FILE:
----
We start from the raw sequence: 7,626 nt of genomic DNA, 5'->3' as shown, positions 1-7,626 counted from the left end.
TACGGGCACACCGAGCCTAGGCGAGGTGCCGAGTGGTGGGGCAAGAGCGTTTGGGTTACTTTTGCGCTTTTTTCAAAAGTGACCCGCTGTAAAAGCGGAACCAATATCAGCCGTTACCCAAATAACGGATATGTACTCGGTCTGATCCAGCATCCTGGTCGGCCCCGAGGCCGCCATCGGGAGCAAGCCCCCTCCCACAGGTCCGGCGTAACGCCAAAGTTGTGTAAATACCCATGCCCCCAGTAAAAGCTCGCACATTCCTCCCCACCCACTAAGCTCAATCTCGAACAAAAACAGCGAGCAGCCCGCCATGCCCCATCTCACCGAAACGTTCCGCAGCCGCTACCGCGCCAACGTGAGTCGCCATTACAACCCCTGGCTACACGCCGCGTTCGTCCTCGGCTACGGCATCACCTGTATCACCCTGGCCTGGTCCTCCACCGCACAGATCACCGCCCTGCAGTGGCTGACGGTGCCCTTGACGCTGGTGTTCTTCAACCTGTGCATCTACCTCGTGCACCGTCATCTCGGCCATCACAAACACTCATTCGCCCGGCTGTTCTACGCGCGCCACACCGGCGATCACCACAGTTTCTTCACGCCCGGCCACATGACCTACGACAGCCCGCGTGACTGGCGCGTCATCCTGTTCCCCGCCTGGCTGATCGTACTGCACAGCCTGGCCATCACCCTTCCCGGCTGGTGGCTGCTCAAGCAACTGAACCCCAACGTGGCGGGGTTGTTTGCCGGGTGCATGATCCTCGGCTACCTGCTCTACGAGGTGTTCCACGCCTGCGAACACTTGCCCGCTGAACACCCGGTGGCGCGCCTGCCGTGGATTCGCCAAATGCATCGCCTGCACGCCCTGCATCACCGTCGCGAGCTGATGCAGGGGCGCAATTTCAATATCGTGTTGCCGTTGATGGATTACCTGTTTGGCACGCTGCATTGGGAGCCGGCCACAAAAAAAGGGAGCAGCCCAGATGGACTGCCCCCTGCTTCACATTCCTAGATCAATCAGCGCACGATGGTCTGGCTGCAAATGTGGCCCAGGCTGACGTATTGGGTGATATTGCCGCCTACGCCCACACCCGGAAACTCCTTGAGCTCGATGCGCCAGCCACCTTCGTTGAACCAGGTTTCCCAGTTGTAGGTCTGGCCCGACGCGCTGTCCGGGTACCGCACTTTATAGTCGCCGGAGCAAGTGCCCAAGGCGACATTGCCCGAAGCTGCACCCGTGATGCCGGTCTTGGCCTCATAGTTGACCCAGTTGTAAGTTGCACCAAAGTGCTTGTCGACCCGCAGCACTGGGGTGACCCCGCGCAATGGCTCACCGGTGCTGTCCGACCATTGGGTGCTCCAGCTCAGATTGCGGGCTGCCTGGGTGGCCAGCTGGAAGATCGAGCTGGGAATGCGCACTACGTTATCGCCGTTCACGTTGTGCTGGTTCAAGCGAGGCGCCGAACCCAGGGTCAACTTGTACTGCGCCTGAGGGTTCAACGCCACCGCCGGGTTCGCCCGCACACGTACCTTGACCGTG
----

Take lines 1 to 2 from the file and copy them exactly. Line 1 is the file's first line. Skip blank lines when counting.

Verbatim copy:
We start from the raw sequence: 7,626 nt of genomic DNA, 5'->3' as shown, positions 1-7,626 counted from the left end.
TACGGGCACACCGAGCCTAGGCGAGGTGCCGAGTGGTGGGGCAAGAGCGTTTGGGTTACTTTTGCGCTTTTTTCAAAAGTGACCCGCTGTAAAAGCGGAACCAATATCAGCCGTTACCCAAATAACGGATATGTACTCGGTCTGATCCAGCATCCTGGTCGGCCCCGAGGCCGCCATCGGGAGCAAGCCCCCTCCCACAGGTCCGGCGTAACGCCAAAGTTGTGTAAATACCCATGCCCCCAGTAAAAGCTCGCACATTCCTCCCCACCCACTAAGCTCAATCTCGAACAAAAACAGCGAGCAGCCCGCCATGCCCCATCTCACCGAAACGTTCCGCAGCCGCTACCGCGCCAACGTGAGTCGCCATTACAACCCCTGGCTACACGCCGCGTTCGTCCTCGGCTACGGCATCACCTGTATCACCCTGGCCTGGTCCTCCACCGCACAGATCACCGCCCTGCAGTGGCTGACGGTGCCCTTGACGCTGGTGTTCTTCAACCTGTGCATCTACCTCGTGCACCGTCATCTCGGCCATCACAAACACTCATTCGCCCGGCTGTTCTACGCGCGCCACACCGGCGATCACCACAGTTTCTTCACGCCCGGCCACATGACCTACGACAGCCCGCGTGACTGGCGCGTCATCCTGTTCCCCGCCTGGCTGATCGTACTGCACAGCCTGGCCATCACCCTTCCCGGCTGGTGGCTGCTCAAGCAACTGAACCCCAACGTGGCGGGGTTGTTTGCCGGGTGCATGATCCTCGGCTACCTGCTCTACGAGGTGTTCCACGCCTGCGAACACTTGCCCGCTGAACACCCGGTGGCGCGCCTGCCGTGGATTCGCCAAATGCATCGCCTGCACGCCCTGCATCACCGTCGCGAGCTGATGCAGGGGCGCAATTTCAATATCGTGTTGCCGTTGATGGATTACCTGTTTGGCACGCTGCATTGGGAGCCGGCCACAAAAAAAGGGAGCAGCCCAGATGGACTGCCCCCTGCTTCACATTCCTAGATCAATCAGCGCACGATGGTCTGGCTGCAAATGTGGCCCAGGCTGACGTATTGGGTGATATTGCCGCCTACGCCCACACCCGGAAACTCCTTGAGCTCGATGCGCCAGCCACCTTCGTTGAACCAGGTTTCCCAGTTGTAGGTCTGGCCCGACGCGCTGTCCGGGTACCGCACTTTATAGTCGCCGGAGCAAGTGCCCAAGGCGACATTGCCCGAAGCTGCACCCGTGATGCCGGTCTTGGCCTCATAGTTGACCCAGTTGTAAGTTGCACCAAAGTGCTTGTCGACCCGCAGCACTGGGGTGACCCCGCGCAATGGCTCACCGGTGCTGTCCGACCATTGGGTGCTCCAGCTCAGATTGCGGGCTGCCTGGGTGGCCAGCTGGAAGATCGAGCTGGGAATGCGCACTACGTTATCGCCGTTCACGTTGTGCTGGTTCAAGCGAGGCGCCGAACCCAGGGTCAACTTGTACTGCGCCTGAGGGTTCAACGCCACCGCCGGGTTCGCCCGCACACGTACCTTGACCGTG